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Don’t trouble Nigeria

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This piece is written to address some of  the problems that have cropped up recently in this country, and to appeal to those who are bent on troubling this country to desist, forthwith, from doing so.

The people who are troubling this country should not conclude that the Federal Government under the presidency of Dr Goodluck Jonathan, is slow, but they should see it as a government that is taking its time to meticulously look at problems and challenges very carefully before taking steps to address them in the interest of multi-ethnic Nigeria.

To start with, my first appeal will go to the Anglo-Dutch company, the Shell Petroleum Development Company of Nigeria, SPDC, that has taken it upon itself to sell off oil wells in various Niger Delta communities, without seeking the knowledge of their host communities.

There is no need over-flogging the truth that the company is a tenant in nearly all the communities in the Niger Delta region where they have been drilling petroleum products for over half a century now. When they came in, they sought the knowledge and permission of their host communities before they began their drilling activities in the region. Why is it that they are going and are selling their vested interest in these drilling fields without informing the communities?

It is bad and their actions can spark off crisis in the Niger Delta region if not properly handled. The Niger Delta communities are no fools; they have been groaning under the heavy burden of under-development, malnutrition and under-nourishment for so many decades of gross abandonment by successive military and civilian governments as well as the oil companies operating in their areas, particularly, Shell.

Their economic lands have been depleted by oil spillages. Their lands no longer yield crops and their waters have lost fish to water pollution through oil spillages. They have been suffering. Should their oppression not end? Should they not heave sigh of relief from the oppressive habits of these oil giants operating in their areas? I will call on SPDC to try as much as possible to liaise with their host communities, negotiate their terms of leaving with them and put them in the know as to how the sale of the oil fields in their domains will affect them.

My next plea will go to the Christian community in Nigeria. Their attack on the Islamic banking system in Nigeria , to me, is uncalled for. It is uncalled for because I think it is not the name given to the Islamic bank that matters but how and what Nigerians stand to benefit from the system that matters. The Islamic banking system is a non-interest banking system.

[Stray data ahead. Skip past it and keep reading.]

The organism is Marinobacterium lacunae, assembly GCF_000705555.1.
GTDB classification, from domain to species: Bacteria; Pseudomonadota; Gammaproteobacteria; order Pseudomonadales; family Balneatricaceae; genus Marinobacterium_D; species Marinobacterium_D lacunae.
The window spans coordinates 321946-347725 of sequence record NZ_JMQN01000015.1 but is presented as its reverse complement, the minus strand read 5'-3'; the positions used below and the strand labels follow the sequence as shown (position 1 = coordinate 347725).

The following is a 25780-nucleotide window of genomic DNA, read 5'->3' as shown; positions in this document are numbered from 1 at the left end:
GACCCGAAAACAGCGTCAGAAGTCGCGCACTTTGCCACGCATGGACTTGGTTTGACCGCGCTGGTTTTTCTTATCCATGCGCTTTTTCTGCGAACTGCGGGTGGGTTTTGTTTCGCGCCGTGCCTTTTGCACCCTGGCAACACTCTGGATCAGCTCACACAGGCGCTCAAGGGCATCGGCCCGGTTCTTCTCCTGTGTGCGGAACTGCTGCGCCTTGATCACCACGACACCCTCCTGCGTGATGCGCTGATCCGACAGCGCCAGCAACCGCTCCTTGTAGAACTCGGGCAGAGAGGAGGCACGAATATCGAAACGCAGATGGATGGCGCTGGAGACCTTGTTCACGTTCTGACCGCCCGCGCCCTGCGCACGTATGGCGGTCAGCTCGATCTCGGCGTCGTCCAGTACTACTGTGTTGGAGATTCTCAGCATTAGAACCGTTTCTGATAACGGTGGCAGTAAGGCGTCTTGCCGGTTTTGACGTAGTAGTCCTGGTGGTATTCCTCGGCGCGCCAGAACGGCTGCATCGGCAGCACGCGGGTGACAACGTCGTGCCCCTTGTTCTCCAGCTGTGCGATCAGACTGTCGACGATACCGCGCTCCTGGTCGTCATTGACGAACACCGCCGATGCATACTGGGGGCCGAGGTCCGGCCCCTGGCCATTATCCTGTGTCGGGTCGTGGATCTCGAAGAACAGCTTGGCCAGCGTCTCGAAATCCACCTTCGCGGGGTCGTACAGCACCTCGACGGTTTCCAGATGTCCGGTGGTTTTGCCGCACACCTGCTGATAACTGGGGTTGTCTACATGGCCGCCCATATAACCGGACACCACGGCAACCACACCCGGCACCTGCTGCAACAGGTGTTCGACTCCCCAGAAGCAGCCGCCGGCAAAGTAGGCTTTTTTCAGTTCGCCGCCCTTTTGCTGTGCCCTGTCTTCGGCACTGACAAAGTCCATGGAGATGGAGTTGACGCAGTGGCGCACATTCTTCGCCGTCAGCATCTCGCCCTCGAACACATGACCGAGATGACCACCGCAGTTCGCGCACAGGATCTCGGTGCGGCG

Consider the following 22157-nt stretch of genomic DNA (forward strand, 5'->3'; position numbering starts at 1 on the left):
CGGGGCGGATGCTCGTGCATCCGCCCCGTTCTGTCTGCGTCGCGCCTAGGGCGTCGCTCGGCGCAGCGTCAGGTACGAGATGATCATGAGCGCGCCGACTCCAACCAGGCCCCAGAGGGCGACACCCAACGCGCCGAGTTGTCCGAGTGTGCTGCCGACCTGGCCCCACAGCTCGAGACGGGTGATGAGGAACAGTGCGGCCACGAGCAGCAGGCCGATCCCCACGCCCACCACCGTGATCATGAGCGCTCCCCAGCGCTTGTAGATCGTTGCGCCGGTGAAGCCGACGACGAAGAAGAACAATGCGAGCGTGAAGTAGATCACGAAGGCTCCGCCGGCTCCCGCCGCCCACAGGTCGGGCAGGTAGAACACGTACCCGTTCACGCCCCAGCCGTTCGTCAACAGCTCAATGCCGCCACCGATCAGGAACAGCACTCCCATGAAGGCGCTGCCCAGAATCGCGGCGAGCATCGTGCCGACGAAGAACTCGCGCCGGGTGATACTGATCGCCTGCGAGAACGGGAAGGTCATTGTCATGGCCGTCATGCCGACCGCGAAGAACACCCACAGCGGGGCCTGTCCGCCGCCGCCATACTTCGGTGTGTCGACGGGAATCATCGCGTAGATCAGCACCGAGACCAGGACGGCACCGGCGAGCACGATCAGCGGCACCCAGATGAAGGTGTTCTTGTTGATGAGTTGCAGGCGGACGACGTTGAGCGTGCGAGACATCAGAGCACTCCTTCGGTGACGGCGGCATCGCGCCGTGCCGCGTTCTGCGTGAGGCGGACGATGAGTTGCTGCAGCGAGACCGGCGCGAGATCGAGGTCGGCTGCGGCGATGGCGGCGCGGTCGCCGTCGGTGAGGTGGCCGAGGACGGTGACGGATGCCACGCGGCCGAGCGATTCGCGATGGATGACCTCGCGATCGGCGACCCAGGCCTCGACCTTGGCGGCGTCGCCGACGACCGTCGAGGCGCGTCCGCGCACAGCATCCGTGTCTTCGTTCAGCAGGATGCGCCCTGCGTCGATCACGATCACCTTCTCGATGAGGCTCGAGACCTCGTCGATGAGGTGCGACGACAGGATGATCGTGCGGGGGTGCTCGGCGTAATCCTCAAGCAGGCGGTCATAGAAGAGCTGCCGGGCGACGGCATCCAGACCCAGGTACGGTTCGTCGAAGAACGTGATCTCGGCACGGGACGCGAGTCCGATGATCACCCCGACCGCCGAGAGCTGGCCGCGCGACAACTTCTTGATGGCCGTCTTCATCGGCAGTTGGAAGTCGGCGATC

I think the protagonists of this banking system have it in mind to attenuate the suffering which Nigerians – particularly those who are doing business– are facing when transacting business with the commercial banks in this country.

Needless to say that the interest rates of those banks are too high for the people to pay on each loan they take. So I think any banking system that will remove interest from loan taking from a bank cannot be adjudged a bad system, rather such system should be applauded.

But where the Christian community feels the name attached to the system is to Islamize Nigeria, an avenue is still open for the Christians, by way of establishing banks bearing, denoting or connoting Christianity in Nigeria.

That, the Christians, have failed to do. They have not even applied for registration, or let alone, license of operation, and they are denied the right and opportunity by the Central Bank or any other relevant government agencies. So, why are they fighting the Islamic banking system?

What I also find funny is that, even though the name, Islamic banking, appears to suggest or project Islamic practice, it is actually accessible to both the Christians and the Moslem alike in this country. For instance, one of the earliest Nigerians who approached an Islamic bank for a loan is from the Eastern part of the country, a state governor for that matter.

If a Christian could be given a loan from an Islamic bank, does it not imply that the Islamic banking system is for all Nigerians?

My next appeal goes to the Boko Haram fundamentalists. They should sheathe their swords and stop further traumatizing this nation. Nigeria is an indivisible entity and no single man or group of individuals should attempt to separate this nation on religious or economic ground. Nigeria is one, irrespective of the fact that it is a multi-lingual and multi-ethnic nation.

Ohief  Joseph Atseyinku, a commentator on national issues, wrote from Sapele, Delta State.

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